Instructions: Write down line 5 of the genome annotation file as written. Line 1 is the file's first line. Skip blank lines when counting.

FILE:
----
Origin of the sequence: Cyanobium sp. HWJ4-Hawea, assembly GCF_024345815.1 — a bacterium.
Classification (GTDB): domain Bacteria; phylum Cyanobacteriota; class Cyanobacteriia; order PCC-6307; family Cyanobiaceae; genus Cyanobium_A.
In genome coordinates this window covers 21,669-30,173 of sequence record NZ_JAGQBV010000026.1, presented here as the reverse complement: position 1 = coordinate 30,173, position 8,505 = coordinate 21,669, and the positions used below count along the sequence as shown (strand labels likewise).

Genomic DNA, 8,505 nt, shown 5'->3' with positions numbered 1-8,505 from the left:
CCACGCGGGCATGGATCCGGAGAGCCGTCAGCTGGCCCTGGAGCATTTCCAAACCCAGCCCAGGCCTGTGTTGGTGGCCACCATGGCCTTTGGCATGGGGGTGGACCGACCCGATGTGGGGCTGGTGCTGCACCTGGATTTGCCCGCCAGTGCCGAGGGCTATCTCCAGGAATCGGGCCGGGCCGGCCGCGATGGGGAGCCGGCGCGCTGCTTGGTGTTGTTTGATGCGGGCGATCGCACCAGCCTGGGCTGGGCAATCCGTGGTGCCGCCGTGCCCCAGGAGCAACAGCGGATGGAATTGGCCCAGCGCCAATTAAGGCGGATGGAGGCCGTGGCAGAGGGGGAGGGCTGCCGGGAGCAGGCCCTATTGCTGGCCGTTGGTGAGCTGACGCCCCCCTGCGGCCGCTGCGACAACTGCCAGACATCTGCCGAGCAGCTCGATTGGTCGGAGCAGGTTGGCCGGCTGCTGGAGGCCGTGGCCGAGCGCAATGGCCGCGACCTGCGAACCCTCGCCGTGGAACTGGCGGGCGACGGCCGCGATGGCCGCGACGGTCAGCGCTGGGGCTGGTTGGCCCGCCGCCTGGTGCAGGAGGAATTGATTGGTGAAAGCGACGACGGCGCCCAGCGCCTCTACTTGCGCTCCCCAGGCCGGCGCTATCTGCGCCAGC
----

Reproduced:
CCACGCGGGCATGGATCCGGAGAGCCGTCAGCTGGCCCTGGAGCATTTCCAAACCCAGCCCAGGCCTGTGTTGGTGGCCACCATGGCCTTTGGCATGGGGGTGGACCGACCCGATGTGGGGCTGGTGCTGCACCTGGATTTGCCCGCCAGTGCCGAGGGCTATCTCCAGGAATCGGGCCGGGCCGGCCGCGATGGGGAGCCGGCGCGCTGCTTGGTGTTGTTTGATGCGGGCGATCGCACCAGCCTGGGCTGGGCAATCCGTGGTGCCGCCGTGCCCCAGGAGCAACAGCGGATGGAATTGGCCCAGCGCCAATTAAGGCGGATGGAGGCCGTGGCAGAGGGGGAGGGCTGCCGGGAGCAGGCCCTATTGCTGGCCGTTGGTGAGCTGACGCCCCCCTGCGGCCGCTGCGACAACTGCCAGACATCTGCCGAGCAGCTCGATTGGTCGGAGCAGGTTGGCCGGCTGCTGGAGGCCGTGGCCGAGCGCAATGGCCGCGACCTGCGAACCCTCGCCGTGGAACTGGCGGGCGACGGCCGCGATGGCCGCGACGGTCAGCGCTGGGGCTGGTTGGCCCGCCGCCTGGTGCAGGAGGAATTGATTGGTGAAAGCGACGACGGCGCCCAGCGCCTCTACTTGCGCTCCCCAGGCCGGCGCTATCTGCGCCAGC